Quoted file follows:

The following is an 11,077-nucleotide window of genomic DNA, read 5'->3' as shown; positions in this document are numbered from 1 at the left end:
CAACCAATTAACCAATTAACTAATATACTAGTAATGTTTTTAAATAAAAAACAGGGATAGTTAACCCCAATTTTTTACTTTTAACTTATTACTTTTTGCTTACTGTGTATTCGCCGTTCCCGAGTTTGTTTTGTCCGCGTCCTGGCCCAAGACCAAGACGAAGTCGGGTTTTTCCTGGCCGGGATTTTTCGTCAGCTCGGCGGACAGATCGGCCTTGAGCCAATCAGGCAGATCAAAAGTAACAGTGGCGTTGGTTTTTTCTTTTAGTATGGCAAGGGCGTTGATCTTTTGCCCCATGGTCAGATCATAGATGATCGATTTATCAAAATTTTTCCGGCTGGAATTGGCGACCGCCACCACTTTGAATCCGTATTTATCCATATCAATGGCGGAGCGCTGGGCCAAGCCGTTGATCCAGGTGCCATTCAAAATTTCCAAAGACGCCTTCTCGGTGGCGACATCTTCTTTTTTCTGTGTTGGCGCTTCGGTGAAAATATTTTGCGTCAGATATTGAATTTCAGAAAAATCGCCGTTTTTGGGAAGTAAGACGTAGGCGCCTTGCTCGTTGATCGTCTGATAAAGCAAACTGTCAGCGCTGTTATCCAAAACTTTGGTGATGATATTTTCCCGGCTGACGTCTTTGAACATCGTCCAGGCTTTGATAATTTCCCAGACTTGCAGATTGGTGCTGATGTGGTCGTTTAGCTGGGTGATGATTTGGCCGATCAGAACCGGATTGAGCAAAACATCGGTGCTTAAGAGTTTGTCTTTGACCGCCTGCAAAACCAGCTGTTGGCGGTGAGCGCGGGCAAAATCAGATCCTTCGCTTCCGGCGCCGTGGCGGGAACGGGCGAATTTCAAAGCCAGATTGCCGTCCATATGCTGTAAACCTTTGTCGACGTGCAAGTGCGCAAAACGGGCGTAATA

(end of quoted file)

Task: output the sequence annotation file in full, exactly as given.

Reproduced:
The following is an 11,077-nucleotide window of genomic DNA, read 5'->3' as shown; positions in this document are numbered from 1 at the left end:
CAACCAATTAACCAATTAACTAATATACTAGTAATGTTTTTAAATAAAAAACAGGGATAGTTAACCCCAATTTTTTACTTTTAACTTATTACTTTTTGCTTACTGTGTATTCGCCGTTCCCGAGTTTGTTTTGTCCGCGTCCTGGCCCAAGACCAAGACGAAGTCGGGTTTTTCCTGGCCGGGATTTTTCGTCAGCTCGGCGGACAGATCGGCCTTGAGCCAATCAGGCAGATCAAAAGTAACAGTGGCGTTGGTTTTTTCTTTTAGTATGGCAAGGGCGTTGATCTTTTGCCCCATGGTCAGATCATAGATGATCGATTTATCAAAATTTTTCCGGCTGGAATTGGCGACCGCCACCACTTTGAATCCGTATTTATCCATATCAATGGCGGAGCGCTGGGCCAAGCCGTTGATCCAGGTGCCATTCAAAATTTCCAAAGACGCCTTCTCGGTGGCGACATCTTCTTTTTTCTGTGTTGGCGCTTCGGTGAAAATATTTTGCGTCAGATATTGAATTTCAGAAAAATCGCCGTTTTTGGGAAGTAAGACGTAGGCGCCTTGCTCGTTGATCGTCTGATAAAGCAAACTGTCAGCGCTGTTATCCAAAACTTTGGTGATGATATTTTCCCGGCTGACGTCTTTGAACATCGTCCAGGCTTTGATAATTTCCCAGACTTGCAGATTGGTGCTGATGTGGTCGTTTAGCTGGGTGATGATTTGGCCGATCAGAACCGGATTGAGCAAAACATCGGTGCTTAAGAGTTTGTCTTTGACCGCCTGCAAAACCAGCTGTTGGCGGTGAGCGCGGGCAAAATCAGATCCTTCGCTTCCGGCGCCGTGGCGGGAACGGGCGAATTTCAAAGCCAGATTGCCGTCCATATGCTGTAAACCTTTGTCGACGTGCAAGTGCGCAAAACGGGCGTAATA